The Washington PostDemocracy Dies in Darkness

How Harry S. Truman went from being a racist to desegregating the military

U.S. Air Force Staff Sgt. Edward Williams, right, shakes hands with President Harry S. Truman at a casual meeting during the president’s morning walk.  (Harry S. Truman Library and Museum)

Harry S. Truman didn’t start out as a champion of African Americans. In fact, his dramatic transformation from segregationist to civil rights advocate was nothing short of astonishing.

Truman’s evolution — from a farm boy raised by Confederate sympathizers to U.S. president, who on July 26, 1948, signed the order to desegregate the armed forces — can be mapped through his letters and memoirs.

“I think one man is just as good as another so long as he’s honest and decent and not a n—– or a Chinaman,” Truman wrote in a June 22, 1911, love letter to his future wife, Bess Wallace. “Uncle Will says that the Lord made a white man from dust, a n—– from mud, and then threw what was left and it came down a Chinaman. He does hate Chinese and Japs. So do I. It is race prejudice I guess. But I am strongly of the opinion that negroes ought to be in Africa, yellow men in Asia, and white men in Europe and America.”

When Truman was a U.S. Senator, he wrote a letter to his daughter, Margaret, on April 7, 1937, describing a dinner at the White House with President Franklin D. Roosevelt, and referring to the black waitstaff with a derogatory name.

“They gave a real good meal at the taxpayers[’] expense — tomato soup, fillet of flounder, roast turkey, string beans, pineapple salad, chocolate ice cream and cake, candy and little cafe noir afterwards,” Truman wrote. “All these things were in courses, deftly placed and removed by an army of coons. I suggested to Mrs. [Sherman] Minton  that these negroes were evidently the top of the black social set in Washington.”

Two years later, in an Aug. 4, 1939, letter to his wife, Truman wrote from Washington: “Well this is n—– picnic day. But they don’t have ’em like they did in days past. I remember once going to Washington Park with our washwoman to a Fourth of August celebration. I’ll never forget it. Had chicken and catfish fried in corn meal and was it good!”

Born on May 8, 1884, nearly 20 years after the end of the Civil War, Truman grew up in a segregated town in the once pro-slavery Missouri. His grandparents on both sides were slave owners. His mother, Martha Ellen Young, hated President Abraham Lincoln, telling her son upon a visit to the White House many years later that she’d rather sleep on the floor than stay in the Lincoln Bedroom.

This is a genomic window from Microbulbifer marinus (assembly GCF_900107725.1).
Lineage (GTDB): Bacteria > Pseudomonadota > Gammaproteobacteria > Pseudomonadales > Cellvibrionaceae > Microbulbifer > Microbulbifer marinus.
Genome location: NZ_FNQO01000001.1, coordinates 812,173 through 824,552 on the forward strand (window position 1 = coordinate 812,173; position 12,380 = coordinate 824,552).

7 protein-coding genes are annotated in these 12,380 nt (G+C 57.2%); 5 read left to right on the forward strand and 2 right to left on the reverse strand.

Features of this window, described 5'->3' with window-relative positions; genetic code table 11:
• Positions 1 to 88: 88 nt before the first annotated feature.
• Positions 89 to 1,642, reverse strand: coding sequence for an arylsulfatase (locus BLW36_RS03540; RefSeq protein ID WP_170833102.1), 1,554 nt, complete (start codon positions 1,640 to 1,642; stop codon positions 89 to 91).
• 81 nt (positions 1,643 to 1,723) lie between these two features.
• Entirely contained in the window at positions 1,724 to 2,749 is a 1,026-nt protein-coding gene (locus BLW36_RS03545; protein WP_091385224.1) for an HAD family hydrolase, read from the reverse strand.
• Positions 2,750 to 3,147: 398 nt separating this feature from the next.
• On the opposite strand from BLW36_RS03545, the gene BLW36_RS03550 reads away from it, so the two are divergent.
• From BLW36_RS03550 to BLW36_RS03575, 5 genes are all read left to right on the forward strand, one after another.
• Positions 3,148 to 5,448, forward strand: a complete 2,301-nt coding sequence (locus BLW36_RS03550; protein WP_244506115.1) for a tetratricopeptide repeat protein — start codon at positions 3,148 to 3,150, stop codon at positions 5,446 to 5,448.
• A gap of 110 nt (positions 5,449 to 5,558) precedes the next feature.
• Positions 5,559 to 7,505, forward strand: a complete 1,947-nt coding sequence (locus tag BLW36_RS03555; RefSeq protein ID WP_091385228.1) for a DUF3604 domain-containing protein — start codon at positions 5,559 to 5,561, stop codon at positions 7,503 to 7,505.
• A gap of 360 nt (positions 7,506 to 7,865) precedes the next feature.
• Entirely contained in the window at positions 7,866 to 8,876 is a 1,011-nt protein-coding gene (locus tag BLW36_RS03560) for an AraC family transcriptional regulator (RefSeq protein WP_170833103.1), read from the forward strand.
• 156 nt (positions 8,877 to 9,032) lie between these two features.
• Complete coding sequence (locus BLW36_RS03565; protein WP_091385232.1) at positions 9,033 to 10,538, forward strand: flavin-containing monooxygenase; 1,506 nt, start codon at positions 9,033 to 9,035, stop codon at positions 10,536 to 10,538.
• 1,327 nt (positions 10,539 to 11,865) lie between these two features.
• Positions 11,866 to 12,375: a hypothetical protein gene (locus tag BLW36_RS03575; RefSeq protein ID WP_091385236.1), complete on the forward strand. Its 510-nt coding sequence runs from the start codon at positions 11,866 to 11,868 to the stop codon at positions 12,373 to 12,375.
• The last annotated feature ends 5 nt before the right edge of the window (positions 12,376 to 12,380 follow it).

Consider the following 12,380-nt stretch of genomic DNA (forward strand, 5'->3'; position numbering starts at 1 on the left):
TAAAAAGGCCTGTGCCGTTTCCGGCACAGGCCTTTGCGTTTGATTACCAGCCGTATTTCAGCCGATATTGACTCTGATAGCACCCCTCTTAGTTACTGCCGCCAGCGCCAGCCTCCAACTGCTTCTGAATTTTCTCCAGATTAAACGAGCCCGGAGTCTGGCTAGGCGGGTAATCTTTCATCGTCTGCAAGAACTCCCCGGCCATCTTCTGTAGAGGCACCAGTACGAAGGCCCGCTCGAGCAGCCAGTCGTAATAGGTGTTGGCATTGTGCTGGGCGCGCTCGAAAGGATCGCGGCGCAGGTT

“Truman never completely rose above that heritage,” Raymond H. Geselbracht, editor of the book, “The Civil Rights Legacy of Harry S. Truman,” said during a 2010 speech.

“Despite this, he became the president of the United States who for the first time since the Reconstruction Period immediately following the Civil War committed the government of the United States to the realization of civil rights for African Americans,” Geselbracht said.

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When Truman signed Executive Order 9981 on July 26, 1948, he declared “there shall be equality of treatment and opportunity for all persons in the armed services without regard to race, color, religion or national origin.” That same day, he also signed an executive order to desegregate the federal workforce.

Truman would become “the first American President to proclaim the equality of blacks,” according to the Truman Library and Museum in Independence, Mo.

The orders show just how quickly Truman evolved on race issues, against a wave of political resistance from members of Congress from the South. His transformation would come as a result of political pressure from black voters — who had voted Republican until Roosevelt — and civil rights activists urging the president to address the rise in violence against black people.

The timing has particular significance.

“He does this in the Summer of 1948, just weeks before launching his reelection campaign,” said Kurt Graham, director of the Harry S. Truman Library and Museum. “Anybody today would lie low and ride it, get through the election and then do what they wanted to do. But Truman did the right thing even if it would cost him.”

Truman, who never graduated from college, was an advocate for the underdog. “He knew what it was like to come from nowhere,” Graham said.

When Truman became president in April 1945 after Roosevelt’s death, Southern members of Congress were delighted, believing they had a president sympathetic to segregationists.